The Adventure deck provides the core actions play throughout the game (the cards the players will be working with/against throughout their turn) 6 cards are drawn from this deck and placed in what will be called in the Adventure Row. During their turns, players will use their 5 cards to pick up or defeat any of the cards in this row. Below the Adventure Row is the Reserve, which has a series of cards players can obtain or defeat in lieu of any of the cards in the adventure row.

These are the G0B-L1N (a low-level enemy), FAZR, Boldly Go and Memory Core cards. Each of these has benefit (Swords, Boots and treasure points for the end game), so they certainly have a use. The G0B-L1N is useful if players need a single credit or want to avoid any of the cards in the Adventure Row. Certainly not necessary to ever even touch the Reserve, but it’s another strategic option I usually forget about until halfway through the game.

Now that everyone’s in starting positions, it’s time to get sneaky!

The Action

In turn order, each player will play 5 cards drawn from their deck (small to start, but grows substantially over time) As the game progresses, this has its benefit and its peril. With each more powerful card you may pick up along the way, you’ll also draw cards that are enemies and/or have the dreaded Eradikus icon in its frame on the card. Most of the cards you’ll draw are to help you to move or have resources used for the turn.

There are 3 resources in the game, one or all of them may appear on a single card. They will help you determine how you will play your turn.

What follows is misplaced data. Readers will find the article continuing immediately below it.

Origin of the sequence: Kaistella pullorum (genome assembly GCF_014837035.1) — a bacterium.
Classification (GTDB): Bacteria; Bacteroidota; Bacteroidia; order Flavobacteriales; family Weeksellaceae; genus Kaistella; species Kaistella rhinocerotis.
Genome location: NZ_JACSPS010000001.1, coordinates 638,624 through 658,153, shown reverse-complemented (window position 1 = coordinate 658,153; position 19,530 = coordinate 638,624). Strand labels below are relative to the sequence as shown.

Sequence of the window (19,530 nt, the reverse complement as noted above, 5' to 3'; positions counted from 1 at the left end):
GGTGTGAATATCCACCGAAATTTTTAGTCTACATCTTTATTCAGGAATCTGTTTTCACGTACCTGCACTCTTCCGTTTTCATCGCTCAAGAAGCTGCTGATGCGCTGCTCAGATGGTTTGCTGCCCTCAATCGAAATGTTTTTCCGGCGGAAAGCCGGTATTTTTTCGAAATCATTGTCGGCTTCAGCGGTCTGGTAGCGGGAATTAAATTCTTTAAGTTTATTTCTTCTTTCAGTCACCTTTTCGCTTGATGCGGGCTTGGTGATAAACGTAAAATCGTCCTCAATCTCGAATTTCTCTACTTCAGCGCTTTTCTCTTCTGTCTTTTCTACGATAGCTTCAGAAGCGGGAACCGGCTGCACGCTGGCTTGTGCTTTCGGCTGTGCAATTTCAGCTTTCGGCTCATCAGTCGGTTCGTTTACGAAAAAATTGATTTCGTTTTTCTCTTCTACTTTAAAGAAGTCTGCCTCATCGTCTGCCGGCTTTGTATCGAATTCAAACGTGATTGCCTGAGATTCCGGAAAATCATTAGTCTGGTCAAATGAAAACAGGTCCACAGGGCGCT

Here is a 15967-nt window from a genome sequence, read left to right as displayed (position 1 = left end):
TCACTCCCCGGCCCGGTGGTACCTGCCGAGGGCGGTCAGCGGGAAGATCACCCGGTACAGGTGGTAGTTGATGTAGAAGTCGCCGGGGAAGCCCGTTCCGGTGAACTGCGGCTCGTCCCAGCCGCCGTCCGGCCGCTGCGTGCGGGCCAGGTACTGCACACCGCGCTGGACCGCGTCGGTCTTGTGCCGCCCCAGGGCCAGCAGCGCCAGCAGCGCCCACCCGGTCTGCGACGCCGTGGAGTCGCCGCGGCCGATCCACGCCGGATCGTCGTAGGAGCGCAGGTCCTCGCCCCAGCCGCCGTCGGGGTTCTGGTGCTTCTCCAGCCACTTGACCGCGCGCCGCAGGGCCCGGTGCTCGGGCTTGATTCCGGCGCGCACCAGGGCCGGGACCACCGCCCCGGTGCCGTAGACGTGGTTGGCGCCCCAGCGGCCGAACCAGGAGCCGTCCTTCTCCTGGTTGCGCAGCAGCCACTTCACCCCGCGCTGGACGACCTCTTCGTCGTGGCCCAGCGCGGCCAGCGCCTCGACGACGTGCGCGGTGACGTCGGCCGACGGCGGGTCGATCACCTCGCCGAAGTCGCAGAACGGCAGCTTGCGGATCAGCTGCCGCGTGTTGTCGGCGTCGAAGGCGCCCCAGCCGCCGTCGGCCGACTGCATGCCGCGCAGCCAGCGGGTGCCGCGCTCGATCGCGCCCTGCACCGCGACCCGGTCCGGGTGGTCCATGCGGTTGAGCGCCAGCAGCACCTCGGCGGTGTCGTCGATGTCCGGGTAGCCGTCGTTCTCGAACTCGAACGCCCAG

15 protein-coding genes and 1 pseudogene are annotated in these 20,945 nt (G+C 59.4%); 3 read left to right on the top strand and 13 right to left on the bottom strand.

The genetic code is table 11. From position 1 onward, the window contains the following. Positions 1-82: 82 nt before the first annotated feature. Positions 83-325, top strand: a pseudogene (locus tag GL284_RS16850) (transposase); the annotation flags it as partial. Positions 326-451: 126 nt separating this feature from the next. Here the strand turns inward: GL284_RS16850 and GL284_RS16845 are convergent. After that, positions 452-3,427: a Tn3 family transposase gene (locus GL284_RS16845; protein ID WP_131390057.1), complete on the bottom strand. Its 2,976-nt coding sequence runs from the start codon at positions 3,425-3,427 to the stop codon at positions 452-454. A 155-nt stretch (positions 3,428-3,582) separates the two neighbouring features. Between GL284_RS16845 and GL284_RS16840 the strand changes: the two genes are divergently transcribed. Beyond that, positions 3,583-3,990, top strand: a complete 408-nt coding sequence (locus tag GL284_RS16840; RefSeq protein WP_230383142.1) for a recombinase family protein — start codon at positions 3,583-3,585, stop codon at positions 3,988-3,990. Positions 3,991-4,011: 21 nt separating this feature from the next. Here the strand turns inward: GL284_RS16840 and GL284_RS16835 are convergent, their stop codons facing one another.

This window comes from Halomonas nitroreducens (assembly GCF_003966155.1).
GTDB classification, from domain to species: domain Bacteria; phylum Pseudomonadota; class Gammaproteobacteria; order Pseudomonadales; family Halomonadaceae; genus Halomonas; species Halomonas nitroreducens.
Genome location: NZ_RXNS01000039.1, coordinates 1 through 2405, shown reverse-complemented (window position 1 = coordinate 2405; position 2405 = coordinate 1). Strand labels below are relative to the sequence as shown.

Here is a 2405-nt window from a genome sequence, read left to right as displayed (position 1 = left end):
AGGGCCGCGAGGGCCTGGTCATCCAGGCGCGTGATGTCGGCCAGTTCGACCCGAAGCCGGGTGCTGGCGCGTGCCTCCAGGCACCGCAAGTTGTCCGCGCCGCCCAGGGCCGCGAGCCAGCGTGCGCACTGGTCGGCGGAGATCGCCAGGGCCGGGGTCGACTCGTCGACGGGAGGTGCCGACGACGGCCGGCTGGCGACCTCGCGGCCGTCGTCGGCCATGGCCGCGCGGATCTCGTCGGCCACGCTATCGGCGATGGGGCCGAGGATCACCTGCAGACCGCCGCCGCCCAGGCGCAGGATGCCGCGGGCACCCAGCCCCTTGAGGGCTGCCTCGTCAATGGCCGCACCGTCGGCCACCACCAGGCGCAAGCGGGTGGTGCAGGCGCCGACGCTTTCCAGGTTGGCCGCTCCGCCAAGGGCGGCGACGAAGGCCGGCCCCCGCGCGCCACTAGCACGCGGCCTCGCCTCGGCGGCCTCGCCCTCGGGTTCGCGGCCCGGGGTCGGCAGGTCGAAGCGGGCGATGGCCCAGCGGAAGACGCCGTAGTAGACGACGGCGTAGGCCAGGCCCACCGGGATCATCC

Skill: the number of cards you can acquire for your deck; each of the cards you can acquire have a Blue banner on them.

Swords: Not just any swords, but LASER swords used to defeat enemies. Every enemy has a number of Sword icons on the bottom of the card frame, and enemy cards have a red Banner.

Boots: each boot icon represent a single move around the ship, some cards have multiple boots

Cards are played in any order, which can be incredibly helpful as you will want to lay down cards that have Swords in order to defeat the later card in your hand that needs defeating later. There’s no passing or holding cards over for the next turn, so you have to play everything in your hand.

Moving throughout the spaceship can yield rewards, if you move over a space that has an Artifact you can pick it up, but you can only take one. The Artifacts with the higher points are in harder to reach spaces, so they come with their own risk. Every time an Artifact is taken, the Eradikus marker on the Rage Track. Some spaces allow you to buy from a market, 7 credits to purchase and you can only have one of each type.

There are also hyperlifts and telepads throughout the ship, making movement easier if you are able to access them. Not that accessing them is easy, as some are behind a lock which requires a Master Key (which obtaining further enrages Eradikus up the Rage Track) All of the artifacts are locked behind a force field, which requires placing your data cube in 2 separate data ports.

Other parts of the ship, when entering, have a bonus of obtaining credits or minor/major secrets. Each one of these gives you a temporary boost of money, health or other items. Health. I totally forgot health!

Setup, Health (Cause I forgot)

Along with setting up the Eradikus marker and the player pawns, each player takes one of their cubes and places it on their respective health track. Every time they take damage, they move the cube up the number of points of damage on the health track. If they reach the end of their track before the end of the game, they are knocked out and are unable to complete the journey.